The former University of South Florida professor (and convicted terrorist supporter) had requested that the charge be dismissed based on "selective prosecution."
But, while U.S. District Court Judge Leonie Brinkema agreed with Al-Arian that such prosecutions are rare and that the facts of his case are "absolutely unique," the judge said a jury would have to decide if Al-Arian committed a crime.
According to federal prosecutors in Virginia, the criminal contempt charge stems from Al-Arian's refusal to testify before a grand jury about the actions of a Virginia think tank, the International Institute of Islamic Thought (IIIT).
Over 16 years ago, the think tank gave $50,000 to WISE (World and Islam Studies Enterprise), a former think tank on Middle Eastern issues at USF run by Al-Arian. Federal prosecutors want Al-Arian to testify about the details of that transaction. But, according to documents filed by Al-Arian's attorneys, Al-Arian "did cooperate and answer questions on IIIT" for federal prosecutors.
This shows, wrote the attorneys, that the Virginia prosecutors are "ultimately not interested in IIIT … but want to revisit the Tampa trial." The Tampa trial ended in December 2005 when a jury acquitted Al-Arian of eight terrorism charges, some related to the financial transactions of WISE, and deadlocked on nine other charges, 10 to 2 in favor of acquittal, (Al-Arian pled guility, because he was guility to support of terrorism. Al-Arian pleaded guilty to Count Four of the indictment against him – a charge of conspiracy to make or receive contributions of funds, goods or services to or for the benefit of the Palestinian Islamic Jihad PIJ ).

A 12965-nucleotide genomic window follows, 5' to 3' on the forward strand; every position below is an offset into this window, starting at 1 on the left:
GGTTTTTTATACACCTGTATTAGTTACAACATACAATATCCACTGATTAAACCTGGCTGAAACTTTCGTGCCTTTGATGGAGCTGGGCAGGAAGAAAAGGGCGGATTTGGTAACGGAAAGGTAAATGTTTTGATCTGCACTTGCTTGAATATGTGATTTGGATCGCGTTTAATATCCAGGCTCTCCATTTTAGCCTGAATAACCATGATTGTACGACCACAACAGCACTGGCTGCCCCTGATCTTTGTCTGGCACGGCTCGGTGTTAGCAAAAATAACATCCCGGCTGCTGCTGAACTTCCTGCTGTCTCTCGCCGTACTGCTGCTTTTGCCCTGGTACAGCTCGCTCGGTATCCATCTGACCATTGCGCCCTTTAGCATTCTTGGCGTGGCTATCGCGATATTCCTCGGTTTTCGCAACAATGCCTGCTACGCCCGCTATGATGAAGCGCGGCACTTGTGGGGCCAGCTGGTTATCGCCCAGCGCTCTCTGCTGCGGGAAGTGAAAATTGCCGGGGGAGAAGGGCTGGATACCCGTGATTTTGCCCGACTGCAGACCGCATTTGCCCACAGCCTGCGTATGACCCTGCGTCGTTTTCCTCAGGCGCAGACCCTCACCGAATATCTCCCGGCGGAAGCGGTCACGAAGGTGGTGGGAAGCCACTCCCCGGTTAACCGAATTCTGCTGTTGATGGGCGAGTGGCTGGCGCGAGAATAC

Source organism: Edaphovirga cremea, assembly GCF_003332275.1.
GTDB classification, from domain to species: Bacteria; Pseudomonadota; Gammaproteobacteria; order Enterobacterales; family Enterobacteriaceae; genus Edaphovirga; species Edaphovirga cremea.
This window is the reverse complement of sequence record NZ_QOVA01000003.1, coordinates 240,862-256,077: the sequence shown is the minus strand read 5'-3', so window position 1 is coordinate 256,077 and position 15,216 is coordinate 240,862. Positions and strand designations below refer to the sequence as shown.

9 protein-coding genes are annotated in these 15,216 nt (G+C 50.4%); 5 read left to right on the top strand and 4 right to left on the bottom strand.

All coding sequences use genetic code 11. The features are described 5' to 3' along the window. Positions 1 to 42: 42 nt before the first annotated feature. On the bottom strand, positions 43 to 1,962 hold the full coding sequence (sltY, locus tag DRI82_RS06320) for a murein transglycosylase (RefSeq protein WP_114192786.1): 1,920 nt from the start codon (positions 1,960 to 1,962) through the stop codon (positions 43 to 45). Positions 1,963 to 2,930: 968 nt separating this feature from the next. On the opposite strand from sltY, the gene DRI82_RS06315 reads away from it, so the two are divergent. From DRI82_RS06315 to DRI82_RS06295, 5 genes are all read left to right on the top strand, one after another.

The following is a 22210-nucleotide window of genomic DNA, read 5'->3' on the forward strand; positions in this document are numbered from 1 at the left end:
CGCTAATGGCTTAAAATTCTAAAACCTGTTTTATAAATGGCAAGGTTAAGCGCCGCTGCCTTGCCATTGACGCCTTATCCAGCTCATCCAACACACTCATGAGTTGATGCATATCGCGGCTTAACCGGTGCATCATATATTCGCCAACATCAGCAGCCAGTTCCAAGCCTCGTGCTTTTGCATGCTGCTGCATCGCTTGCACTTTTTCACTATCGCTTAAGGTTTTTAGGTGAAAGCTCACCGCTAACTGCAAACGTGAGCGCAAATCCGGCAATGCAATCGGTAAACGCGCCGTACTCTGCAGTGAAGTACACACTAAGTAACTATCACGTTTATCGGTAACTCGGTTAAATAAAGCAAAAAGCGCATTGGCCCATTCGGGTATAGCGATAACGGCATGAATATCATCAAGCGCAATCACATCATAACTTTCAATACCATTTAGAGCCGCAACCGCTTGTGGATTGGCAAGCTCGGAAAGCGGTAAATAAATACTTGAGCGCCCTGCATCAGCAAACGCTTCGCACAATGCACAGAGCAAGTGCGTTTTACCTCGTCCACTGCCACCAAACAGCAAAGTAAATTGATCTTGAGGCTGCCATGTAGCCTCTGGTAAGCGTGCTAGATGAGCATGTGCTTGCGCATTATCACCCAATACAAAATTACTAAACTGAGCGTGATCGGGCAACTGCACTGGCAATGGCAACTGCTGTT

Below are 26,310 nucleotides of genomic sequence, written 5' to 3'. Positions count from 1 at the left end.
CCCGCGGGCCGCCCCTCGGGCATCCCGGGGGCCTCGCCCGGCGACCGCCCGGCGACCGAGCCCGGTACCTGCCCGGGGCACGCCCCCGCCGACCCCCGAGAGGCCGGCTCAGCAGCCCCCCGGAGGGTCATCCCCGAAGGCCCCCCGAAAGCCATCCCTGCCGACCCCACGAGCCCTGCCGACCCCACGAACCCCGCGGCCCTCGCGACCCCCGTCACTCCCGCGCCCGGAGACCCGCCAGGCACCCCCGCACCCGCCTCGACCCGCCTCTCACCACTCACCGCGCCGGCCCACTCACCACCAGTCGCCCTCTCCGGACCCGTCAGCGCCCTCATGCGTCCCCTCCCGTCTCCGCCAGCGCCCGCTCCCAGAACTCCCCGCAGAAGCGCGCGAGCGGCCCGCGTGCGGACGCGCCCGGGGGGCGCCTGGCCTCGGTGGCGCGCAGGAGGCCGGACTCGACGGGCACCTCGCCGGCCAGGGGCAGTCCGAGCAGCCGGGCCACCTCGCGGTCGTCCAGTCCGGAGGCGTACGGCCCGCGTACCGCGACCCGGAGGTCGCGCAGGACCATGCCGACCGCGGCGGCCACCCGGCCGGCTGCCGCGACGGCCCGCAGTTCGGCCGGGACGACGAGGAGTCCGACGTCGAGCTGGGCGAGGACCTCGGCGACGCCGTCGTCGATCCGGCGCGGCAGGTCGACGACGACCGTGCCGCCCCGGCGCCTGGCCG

At the upcoming criminal contempt trial, said the judge, "the jury will have the flesh on the bones of that case" and be given details. After the Tampa trial, Al-Arian signed a plea agreement, pleading guilty to one count of providing immigration services to associates of the terrorist group Palestinian Islamic Jihad (PIJ).
After the Supreme Court refused to hear the case, Brinkema took up the issue of criminal contempt again. "I can't believe that after all we've been through Sami has to go through another trial," said his wife, Nahla, as she and her husband left the courthouse. The trial is scheduled for March 9.
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